Monday, December 29, 2003
Tom Demerly has a nice piece on riding
with Normann Stadler
and Scott Molina
- I'm not sure how much I buy the statement that Stormin' Normann is salaried in the "high 6 figures" since it's my understanding that only superstar cyclists pull down that kind of cash, certainly not second tier (you're not first tier until you win Kona) pro triathletes, but what do I know... anyway it's a good description of holding the wheel of an elite.
Tuesday, December 23, 2003
- I used to just link to weather.com
by zip code to see the local radar and judge the odds of precipitation before heading out for a ride - but someone just pointed me to the NOAA national doppler radar map
- this is one sweet page for checking the dumpage propensity for your area - no ads, nice zoomable animations (click "Loop" on the left side menu once you've found your local radar site). There is also a nifty tic-tac-toe clicker for adjacent radars so you can see what's coming your way from the next state over. Since I have no readers, no sense in me sounding the alarm for heavy afternoon showers in Montgomery AL today, but I could if I needed to.
Here on the lower left coast we're definitely in for a little sump'n sump'n this afternoon, possibly ranging far enough north to be the bitter cherry on the cake of their day for those shaken up by yesterday's seismic event in Wildflower territory (long course still not sold out by the way, although in fairness neither is Ralphs - the apparent backlash is nearly a real backlash! Is everybody really going to the Californiaman Half and/or World's Toughest?)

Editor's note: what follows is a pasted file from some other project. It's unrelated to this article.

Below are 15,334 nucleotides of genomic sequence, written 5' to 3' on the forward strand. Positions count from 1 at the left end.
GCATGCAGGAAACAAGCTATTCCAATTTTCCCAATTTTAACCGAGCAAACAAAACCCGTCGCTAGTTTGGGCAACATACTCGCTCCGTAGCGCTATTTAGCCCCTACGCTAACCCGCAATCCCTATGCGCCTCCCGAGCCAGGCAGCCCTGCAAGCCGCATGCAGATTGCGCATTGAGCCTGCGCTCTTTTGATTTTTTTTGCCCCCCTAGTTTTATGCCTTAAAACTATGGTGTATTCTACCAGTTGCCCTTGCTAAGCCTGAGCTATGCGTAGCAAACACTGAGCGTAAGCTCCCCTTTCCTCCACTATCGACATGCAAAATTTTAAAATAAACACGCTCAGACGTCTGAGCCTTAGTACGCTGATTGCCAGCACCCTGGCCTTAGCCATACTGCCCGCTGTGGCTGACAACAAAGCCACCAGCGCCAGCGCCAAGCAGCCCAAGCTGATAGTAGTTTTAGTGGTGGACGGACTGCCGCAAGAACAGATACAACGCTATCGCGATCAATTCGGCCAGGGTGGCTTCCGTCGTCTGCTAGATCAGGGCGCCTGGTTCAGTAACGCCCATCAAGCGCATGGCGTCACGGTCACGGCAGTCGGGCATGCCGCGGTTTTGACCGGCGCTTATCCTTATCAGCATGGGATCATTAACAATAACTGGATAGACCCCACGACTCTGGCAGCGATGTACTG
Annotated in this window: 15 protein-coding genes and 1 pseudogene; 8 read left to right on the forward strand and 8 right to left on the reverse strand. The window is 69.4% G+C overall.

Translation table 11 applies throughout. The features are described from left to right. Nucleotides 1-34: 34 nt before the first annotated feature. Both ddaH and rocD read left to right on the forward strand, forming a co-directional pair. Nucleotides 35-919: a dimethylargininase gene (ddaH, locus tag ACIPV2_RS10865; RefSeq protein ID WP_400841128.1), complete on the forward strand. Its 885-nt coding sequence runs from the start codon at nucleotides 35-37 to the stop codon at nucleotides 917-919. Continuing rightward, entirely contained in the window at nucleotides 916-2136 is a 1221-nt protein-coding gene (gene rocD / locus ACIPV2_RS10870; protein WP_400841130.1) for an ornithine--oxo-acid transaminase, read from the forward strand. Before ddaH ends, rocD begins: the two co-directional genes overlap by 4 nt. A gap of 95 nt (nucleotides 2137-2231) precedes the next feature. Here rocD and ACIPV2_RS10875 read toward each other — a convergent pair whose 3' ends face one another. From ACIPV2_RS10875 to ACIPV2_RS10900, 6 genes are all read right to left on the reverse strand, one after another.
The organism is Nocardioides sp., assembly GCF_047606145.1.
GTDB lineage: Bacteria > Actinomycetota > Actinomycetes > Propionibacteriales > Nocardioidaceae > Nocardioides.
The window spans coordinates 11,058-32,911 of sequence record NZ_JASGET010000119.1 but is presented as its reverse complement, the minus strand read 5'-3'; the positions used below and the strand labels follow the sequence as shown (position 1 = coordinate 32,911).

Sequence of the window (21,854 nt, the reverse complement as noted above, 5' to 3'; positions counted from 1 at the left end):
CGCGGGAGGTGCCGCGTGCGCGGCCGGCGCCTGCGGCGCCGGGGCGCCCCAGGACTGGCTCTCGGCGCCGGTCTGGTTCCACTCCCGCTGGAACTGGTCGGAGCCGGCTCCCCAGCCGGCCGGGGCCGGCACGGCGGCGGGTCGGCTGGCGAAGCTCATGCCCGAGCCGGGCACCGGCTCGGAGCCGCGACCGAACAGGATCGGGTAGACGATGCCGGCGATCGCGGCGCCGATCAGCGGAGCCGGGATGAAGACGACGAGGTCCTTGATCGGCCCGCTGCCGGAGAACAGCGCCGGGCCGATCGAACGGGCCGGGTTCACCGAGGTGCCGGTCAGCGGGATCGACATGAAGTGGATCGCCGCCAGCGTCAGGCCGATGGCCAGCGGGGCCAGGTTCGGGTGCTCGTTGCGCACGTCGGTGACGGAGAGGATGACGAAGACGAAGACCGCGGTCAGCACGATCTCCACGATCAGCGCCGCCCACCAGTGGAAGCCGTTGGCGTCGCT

for today - first here's some slightly amusing coverage about a mano-a-mano (which means Hand to Hand by the way, not Man to Man) 200 meter freestyle showdown
between the great Ian Thorpe and an Aussie radio DJ. On to the bike - dimunitive hammer dog Tyler Hamilton, ex of CSC
and now sporting essentially the same colors as ye olde Team@Internet
riding for Phonak
, has relocated to Boulder
for some winter training. As a side note, fellow colonist Bobby Julich
has taken a spot (though not necessarily Tyler's spot) with CSC.
But enough slack seat angle surge and settle cycling attention, this is after all a triathlon blog - just tilting our hat to Ty for his ability against the clock. What about running? How about paying a visit to the Runner's World Training Pace Calculator to see if you are being realistic in your pacing this off-season. I'd go so far as to say at this time of year, in the Northern Hemisphere, you might want to add 30-60 seconds to the "Easy Run" pace. Just get out there, don't tear yourself up. It's a time of healing and rejuvenation, a time of donuts and cocoa and extra syrup on your flapjacks. Keep some duration in your runs but lay off the speed for a bit and give your connective tissue and cardiovascular system a shot at rebuilding. Unless of course you are training for an early season marathon in which case you should already be getting jiggy with it. Oh, and if you're a first time Ironman hopeful for 2004, NO you don't need to run a standalone marathon in March. The Ironman marathon is a completely different animal. Save your energy and your knees and arches for when it counts later in the spring. Despite posts like this which touch on the standalone sports, triathlon is one sport and you should prepare for it as such, not as a compendium of 3 mutually exclusive and concurrently abusive approaches.